The aesthetic and approach of these churches is also common among today's biggest "mega churches," many of which are nondenominational themselves, says Thumma. In 2010, he conducted a national survey of mega churches — defined generally as Protestant congregations of 2,000 or more — and counted 1,600 across the country. He's planning an updated census in 2020, and he estimates there are now about 1,750. That figure is probably an undercount, he says, because the current trend among these churches is to plant multiple sites.
"The phenomenon is still growing," Thumma says, adding that traditional worship features (like organs and choirs) continue to decline among these huge congregations. "There was a negative impression of traditional religion, in those organ and steeple models, so they intentionally tried to design a religious community that didn't look like that. They wanted to clearly have a message that this was not your grandparents' religion."
Real Life Ministries, headquartered in Post Falls, is the largest church in the Inland Northwest and, according to its founder, the largest in the state of Idaho. More than 8,000 attend weekly services. That's just at the one location: Real Life has added three satellite campuses and helped to plant eight other churches in the Northwest and Texas, including the local Valley Real Life, which now draws more than 2,000 people a week.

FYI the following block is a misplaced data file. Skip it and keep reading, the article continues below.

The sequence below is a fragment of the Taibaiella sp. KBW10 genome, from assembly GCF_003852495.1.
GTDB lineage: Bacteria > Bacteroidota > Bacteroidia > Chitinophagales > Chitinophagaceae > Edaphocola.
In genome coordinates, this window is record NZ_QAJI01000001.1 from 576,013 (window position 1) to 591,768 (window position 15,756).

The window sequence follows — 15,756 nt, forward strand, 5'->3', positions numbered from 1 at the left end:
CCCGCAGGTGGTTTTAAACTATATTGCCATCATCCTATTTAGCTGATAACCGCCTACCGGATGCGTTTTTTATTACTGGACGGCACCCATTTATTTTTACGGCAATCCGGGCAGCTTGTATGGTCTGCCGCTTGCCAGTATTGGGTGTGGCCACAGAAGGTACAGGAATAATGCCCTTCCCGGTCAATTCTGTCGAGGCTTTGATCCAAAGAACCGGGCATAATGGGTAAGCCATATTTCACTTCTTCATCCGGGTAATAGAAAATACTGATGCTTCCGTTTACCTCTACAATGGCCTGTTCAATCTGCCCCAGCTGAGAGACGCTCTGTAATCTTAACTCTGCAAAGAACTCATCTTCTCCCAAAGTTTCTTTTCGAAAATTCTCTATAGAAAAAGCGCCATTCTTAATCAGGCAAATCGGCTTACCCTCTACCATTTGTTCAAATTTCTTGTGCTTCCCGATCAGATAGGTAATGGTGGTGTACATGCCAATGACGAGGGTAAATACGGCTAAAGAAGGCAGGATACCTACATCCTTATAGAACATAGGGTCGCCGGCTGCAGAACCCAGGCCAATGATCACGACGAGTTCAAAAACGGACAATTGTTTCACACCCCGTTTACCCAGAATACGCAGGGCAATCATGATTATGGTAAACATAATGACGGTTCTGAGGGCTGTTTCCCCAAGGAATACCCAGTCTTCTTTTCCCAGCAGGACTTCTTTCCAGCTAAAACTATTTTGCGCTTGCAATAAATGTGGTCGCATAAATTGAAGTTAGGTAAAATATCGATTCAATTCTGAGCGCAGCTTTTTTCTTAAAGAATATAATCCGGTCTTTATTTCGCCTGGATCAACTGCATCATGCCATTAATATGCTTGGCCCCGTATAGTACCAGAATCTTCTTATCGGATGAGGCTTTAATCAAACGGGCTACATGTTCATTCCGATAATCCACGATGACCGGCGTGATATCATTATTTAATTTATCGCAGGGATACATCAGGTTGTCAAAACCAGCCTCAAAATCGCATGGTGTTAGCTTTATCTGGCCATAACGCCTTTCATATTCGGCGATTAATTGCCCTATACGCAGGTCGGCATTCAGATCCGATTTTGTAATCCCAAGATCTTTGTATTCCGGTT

"People think they know what church is. They don't," says founder and senior pastor Jim Putman, 52, a former wrestling coach. "We called it Real Life Ministries because if you were to do a word association game with non-Christians, and I were to say, 'What's the first thing that comes to your mind when you think of church,' it's usually not very good."
Real Life's sprawling Post Falls campus is surrounded by state-of-the-art sports fields and a new gym. Meanwhile, its main building, a massive 100,000-square-foot facility, serves as launch pad for everything from job training and child care to treatment for addiction to porn.
Putman says it wasn't his intention to build a mega church back in 1998, when they first started meeting on Sunday mornings in a local movie theater. But as he says, "healthy things reproduce." He attributes the shrinking influence of other churches, especially denominational ones, to them becoming "very liberal" and losing sight of their mission.
"When you start coming up with new doctrine about sexuality, when you start coming up with new doctrine about salvation, we were warned all throughout Scripture about fake news," he says. "Fake news is nothing new."
RISE OF THE 'NONES'